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Princess in Black by Shannon Hale & Dean Hale, illustrated by LeUyen Pham, 89 pp, RL: 2

I did not want to like The Princess in Black by Shannon and Dean Hale, illustrated by LeUyen Pham. I am tired of princesses and equally tired of princess backlash. I am weary from trying to excavate and explain the potential of a princess in a plot (see my review of A Little Princess by Frances Hodgson Burnett) and I am wary of mash-ups that have the air of a Disney enterprise. However, I adore the illustrations of Pham and, even more, I am always on the look out for what I call a Bridge Chapter Book - a growing niche of chapter books that are a step up from leveled readers (in content and appearnce) but not as difficult as Magic Tree House of Junie B Jones. And, my proclivities and prejudices aside, The Princess in Black is just plain great!

Princess Magnolia is the titular character of The Princess in Black and she is leading the secret double life of a super hero. When we first meet Magnolia, she is entertaining the snooty and snoopy Duchess Wigtower. The Hales do a fine job naming the characters in this book, not going too far over the top and sticking to compound words that emerging readers shouldn't have too much trouble decoding. My favorite name and character is Frimplepants, Magnolia's "unicorn," who also leads a double life. When Princess Magnolia's glitter-stone ring rings, she and Frimplepants spring into action and a clothing change. For Magnolia, this means black garb, but for Frimplepants, horn, sparkly mane and tail and golden horseshoes (one of which also includes the ringing glitter-stone) must be shed before she becomes the sleek, black beauty that he truly is.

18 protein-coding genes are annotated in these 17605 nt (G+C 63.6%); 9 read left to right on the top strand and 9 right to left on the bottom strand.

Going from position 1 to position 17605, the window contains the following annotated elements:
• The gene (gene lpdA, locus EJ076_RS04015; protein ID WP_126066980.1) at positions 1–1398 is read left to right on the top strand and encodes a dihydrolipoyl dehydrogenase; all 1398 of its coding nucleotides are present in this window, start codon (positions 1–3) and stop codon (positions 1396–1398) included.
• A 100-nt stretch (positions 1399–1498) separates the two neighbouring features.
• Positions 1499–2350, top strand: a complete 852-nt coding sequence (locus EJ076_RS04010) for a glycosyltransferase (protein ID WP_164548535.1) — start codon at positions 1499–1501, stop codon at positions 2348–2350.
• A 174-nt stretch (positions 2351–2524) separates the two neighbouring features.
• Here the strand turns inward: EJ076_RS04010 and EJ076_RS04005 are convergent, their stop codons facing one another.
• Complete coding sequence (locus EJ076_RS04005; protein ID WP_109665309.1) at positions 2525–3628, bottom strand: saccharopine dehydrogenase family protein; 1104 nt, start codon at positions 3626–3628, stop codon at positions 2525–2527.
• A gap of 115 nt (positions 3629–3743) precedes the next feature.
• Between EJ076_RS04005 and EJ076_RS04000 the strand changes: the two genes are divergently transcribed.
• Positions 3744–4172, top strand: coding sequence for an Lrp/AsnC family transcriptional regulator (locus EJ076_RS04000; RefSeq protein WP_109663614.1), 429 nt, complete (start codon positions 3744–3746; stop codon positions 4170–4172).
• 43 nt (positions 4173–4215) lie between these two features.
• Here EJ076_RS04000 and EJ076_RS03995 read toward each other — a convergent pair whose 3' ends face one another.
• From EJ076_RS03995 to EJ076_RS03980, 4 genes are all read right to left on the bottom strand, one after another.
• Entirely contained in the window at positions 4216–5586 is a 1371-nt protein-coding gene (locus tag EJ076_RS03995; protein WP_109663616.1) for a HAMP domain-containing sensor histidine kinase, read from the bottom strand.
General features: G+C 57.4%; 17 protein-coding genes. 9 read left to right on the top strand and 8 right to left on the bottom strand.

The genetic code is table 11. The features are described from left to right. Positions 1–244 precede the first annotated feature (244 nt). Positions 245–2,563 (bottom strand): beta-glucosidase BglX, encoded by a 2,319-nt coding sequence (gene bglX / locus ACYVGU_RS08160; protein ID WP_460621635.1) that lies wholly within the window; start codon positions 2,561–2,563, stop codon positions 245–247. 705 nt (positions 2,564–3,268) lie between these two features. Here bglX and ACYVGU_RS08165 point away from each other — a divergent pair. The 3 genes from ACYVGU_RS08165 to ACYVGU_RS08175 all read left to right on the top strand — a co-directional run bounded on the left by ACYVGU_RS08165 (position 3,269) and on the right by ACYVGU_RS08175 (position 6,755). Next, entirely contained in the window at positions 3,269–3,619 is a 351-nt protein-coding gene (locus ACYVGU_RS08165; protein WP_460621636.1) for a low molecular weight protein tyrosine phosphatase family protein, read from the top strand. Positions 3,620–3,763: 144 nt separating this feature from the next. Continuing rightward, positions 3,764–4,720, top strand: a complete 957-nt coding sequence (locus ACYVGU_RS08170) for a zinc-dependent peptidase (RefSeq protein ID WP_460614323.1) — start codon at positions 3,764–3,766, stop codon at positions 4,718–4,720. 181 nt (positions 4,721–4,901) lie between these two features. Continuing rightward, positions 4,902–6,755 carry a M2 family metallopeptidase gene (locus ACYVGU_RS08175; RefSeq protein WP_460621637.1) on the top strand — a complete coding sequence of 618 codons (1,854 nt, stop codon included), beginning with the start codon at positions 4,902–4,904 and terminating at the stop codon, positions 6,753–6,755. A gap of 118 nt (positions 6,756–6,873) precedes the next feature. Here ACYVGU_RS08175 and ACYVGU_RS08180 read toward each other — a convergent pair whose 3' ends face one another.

And what evil lurks in Princess Magnolia's kingdom? Monsters! Pham's illustrations perfectly bring to life the characters in The Princess in Black, human or otherwise, monsters especially so. Monster Land, which exists underneath the kingdom. There happens to be a hole in Monster Land that allows the (delicious to monsters) smell of plump goats to waft downward, causing serious drool and occasional attempts at goat swiping. Duff, a goat boy (he was not "part goat and part boy. That would have been interesting.") appreciates the help of the Princess in Black and enjoys settling back to watch her ninja skills (and notice the similarities she shares with Princess Magnolia) as she fights them off. All of this is done, in text and illustrations, with gentle, almost cuddly humor.

Magnolia manages to hog-tie the monster, while Duff nibbles popcorn and waits for the part when he cheers, while Duchess Wigtower searches the castle for secrets. And Duff gets and idea - and idea that leads to the birth of Goat Avenger, costume and all, a potential sidekick for the Princess in Black in what I desperately hope will be the sequel to this first book!

Source: Review Copy


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